A Christmas Light Scavenger Hunt is free, entertaining, requires very few supplies; plus there is a free printable below.
In my church there is a committee that organizes activities for our entire congregation. Usually, we get together for an in-person Christmas dinner and celebration each year.
This year, due to COVID19 restrictions, the committee organized an amazing Christmas Light scavenger hunt. A few of my kids were not there during the designated scavenger hunt but it was so fun and well liked by most of the families and kids that took part, I wanted to take my kids on one when we were all together.
When we had some time, I took the kids on a similar Christmas Light scavenger hunt to the one our Church had and we had so much fun!
I encourage you to try it—especially if you have young children.
Supply List for a Christmas Light Scavenger Hunt
List of items to look for Free Printable here
pen, pencil, crayon or marker
Treat/reward for everyone
Car to drive in—or you can bundle up and walk
An area that has a lot of Christmas lights and decorations (suburban neighborhoods usually do)
Christmas Light Scavenger Hunt List
Challenge items for Christmas Light Scavenger Hunt:
How To Go On a Christmas Light Scavenger Hunt
Print out the Christmas Light Scavenger Hunt list here for each person participating (or make one of your own).
Get a pen or marker to cross off items found.
Bring a treat or reward for everyone in the car.
Hop in a vehicle and turn on Christmas music.
Drive around in neighborhoods with lights and decorations. If your nearby neighborhoods do not typically decorate much, ask around or look on your local news websites for locations of well-decorated neighborhoods.
Cross-off each item as you see them in people’s yard, on their porches, or in windows.
Once all items are found, give each person a reward (my kids got a Christmas cookie).
If the challenge items are found (these are harder to find), give another reward, like a toy from the dollar store, or a candy cane.
Once all of the items are found, drive home or you can do what we did. We drove to a neighborhood light show.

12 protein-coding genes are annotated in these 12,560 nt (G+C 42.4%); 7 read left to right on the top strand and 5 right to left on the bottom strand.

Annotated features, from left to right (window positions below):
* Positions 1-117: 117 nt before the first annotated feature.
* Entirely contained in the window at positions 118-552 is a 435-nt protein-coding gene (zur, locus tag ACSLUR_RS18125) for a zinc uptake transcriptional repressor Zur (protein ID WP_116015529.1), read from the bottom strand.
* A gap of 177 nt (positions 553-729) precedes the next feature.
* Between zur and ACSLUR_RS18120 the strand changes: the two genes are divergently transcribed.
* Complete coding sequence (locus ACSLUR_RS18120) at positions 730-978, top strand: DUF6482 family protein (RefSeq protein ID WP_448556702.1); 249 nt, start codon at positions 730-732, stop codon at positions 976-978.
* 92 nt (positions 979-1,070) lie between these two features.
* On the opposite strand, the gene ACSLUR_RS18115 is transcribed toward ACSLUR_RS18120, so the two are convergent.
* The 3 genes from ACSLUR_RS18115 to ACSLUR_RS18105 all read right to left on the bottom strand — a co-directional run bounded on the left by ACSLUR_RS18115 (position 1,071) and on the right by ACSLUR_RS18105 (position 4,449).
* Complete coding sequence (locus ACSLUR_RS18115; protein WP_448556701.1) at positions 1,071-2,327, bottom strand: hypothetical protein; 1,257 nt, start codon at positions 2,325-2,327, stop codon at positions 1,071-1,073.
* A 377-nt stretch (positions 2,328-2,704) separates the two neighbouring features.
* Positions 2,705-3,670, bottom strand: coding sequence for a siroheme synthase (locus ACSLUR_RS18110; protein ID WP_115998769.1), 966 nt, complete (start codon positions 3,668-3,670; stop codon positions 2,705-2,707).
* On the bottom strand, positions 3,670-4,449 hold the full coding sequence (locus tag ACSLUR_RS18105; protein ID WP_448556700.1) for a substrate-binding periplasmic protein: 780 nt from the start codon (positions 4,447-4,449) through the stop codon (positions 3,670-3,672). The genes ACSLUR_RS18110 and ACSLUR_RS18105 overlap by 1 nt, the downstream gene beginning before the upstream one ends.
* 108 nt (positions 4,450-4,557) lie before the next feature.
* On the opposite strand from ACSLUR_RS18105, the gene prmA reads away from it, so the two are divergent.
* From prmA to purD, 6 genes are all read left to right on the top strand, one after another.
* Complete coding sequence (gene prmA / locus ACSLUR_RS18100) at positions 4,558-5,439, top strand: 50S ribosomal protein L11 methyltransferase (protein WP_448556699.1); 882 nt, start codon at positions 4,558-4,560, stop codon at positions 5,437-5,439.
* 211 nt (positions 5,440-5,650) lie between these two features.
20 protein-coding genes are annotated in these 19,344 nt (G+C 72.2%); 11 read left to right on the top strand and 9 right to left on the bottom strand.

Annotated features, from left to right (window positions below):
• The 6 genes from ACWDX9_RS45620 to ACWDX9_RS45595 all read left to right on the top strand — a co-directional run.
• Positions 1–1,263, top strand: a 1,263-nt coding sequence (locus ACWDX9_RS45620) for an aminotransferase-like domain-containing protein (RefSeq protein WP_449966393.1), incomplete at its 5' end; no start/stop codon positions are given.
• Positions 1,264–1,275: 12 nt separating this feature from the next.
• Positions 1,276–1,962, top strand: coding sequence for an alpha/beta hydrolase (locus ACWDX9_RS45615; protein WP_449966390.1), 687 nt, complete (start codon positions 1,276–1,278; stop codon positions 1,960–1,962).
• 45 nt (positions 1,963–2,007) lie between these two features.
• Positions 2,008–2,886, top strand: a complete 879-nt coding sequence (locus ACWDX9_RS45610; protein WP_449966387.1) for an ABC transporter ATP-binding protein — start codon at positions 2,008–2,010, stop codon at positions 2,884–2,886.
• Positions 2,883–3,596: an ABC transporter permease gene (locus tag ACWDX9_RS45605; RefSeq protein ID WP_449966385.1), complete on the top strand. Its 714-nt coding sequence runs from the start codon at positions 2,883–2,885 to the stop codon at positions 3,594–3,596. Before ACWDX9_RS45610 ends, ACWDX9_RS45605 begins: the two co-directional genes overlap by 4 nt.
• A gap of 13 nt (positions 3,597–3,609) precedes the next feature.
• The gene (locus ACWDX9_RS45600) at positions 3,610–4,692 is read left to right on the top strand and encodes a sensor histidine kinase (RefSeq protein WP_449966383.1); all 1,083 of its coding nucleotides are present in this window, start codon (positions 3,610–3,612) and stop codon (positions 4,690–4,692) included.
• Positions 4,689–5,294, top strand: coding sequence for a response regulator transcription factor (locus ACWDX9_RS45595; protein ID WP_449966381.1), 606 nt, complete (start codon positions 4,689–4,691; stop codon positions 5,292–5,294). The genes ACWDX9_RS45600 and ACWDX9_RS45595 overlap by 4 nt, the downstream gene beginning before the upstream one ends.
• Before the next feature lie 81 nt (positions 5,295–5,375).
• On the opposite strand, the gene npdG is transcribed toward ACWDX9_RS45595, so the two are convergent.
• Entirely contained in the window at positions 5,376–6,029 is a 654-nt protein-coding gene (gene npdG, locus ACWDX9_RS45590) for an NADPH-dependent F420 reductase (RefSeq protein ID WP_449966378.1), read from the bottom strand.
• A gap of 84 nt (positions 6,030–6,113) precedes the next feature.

Our neighbor had decorated their and their next door neighbor’s lawn and home with a TON of Christmas lights and light up objects. They had a sign of which radio station to tune in to to hear Christmas songs.
The lights synced to the songs being played on the radio. It was so fun to sit and watch the show and listen to Christmas songs.
I brought each one of my children a Christmas cookie as the reward for when we finished the Christmas Light scavenger hunt. So we sat and ate cookies and watched the light show in the warmth of the car.
You could also bring a thermos of hot cocoa (if you trust it in your vehicle) to enjoy with the cookies too.
The Christmas Light Scavenger Hunt was a very fun and free activity that I think we will try to do each year.
The kids loved looking for specific items and crossing them off their scavenger hunt sheets. This activity kept their attention for about an hour and a half (not an easy feat for a 6 and 8 year old).
The entire time we drove around they were on the look out for items on our list plus we got to enjoy the beauty of twinkling lights and Christmas decor with fun Christmas tunes playing in the background.
If you are religious, you can also read the meaning of each Christian-symbol on the list as you are searching for them.
Christian Symbolism for a Christ-Central Christmas Light Scavenger Hunt
- Among Christians, the green pine tree or Christmas Tree is thought to symbolize eternal life in Christ,
- The red color of ornaments are considered symbols of the blood of Jesus.
- Holly represents immortality and is a symbol of the crown of thorns worn by Christ on the cross.
- Around the year 1500, Martin Luther brought a tree indoor, and decorated it with candles in honor of Christ’s birth. Candles continued being used as decorations for the tree, symbolizing Christ as the Light of the World. Although in time the candles have been replaced by electric Christmas lights, the significance has remained the same.
- The star placed on the top of the tree represents the star that guided the Wise Men to Jesus Child in Bethlehem.
- Lots of people prefer decorating the top of the Christmas tree with an angel instead of a star, this being a symbol of the angel who announced Christ’s birth to the shepherds.
- Christmas gifts are a symbol of the myrrh, frankincense and gold brought by the wise men to Christ Child, in Bethlehem.
- The shepherds’ hook or candy cane brings to mind the care with which our Lord watches over all of his children—the babe born in Bethlehem of Judea, the Good Shepherd with an unparalleled, divine mission.
- The Nativity of course is the reminder of Christ’s birth. Tip-My kids and I also counted each nativity we found and put a tally mark for each one next to the Nativity on the list. This was a nice way to emphasize our reason for the season.
- The wreath’s circular shape represents eternity, for it has no beginning and no end. From a Christian religious perspective, it represents an unending eternal life made possible through Christ.
- The shape of the poinsettia flower and leaves are a symbol of the Star of Bethlehem which led the Wise Men to Jesus. The red colored leaves symbolize the blood of Christ. The white leaves represent his purity.
That’s all there is to it! Pretty easy huh? Well, I hope this will help you have a great time on your next Christmas Light Scavenger Hunt!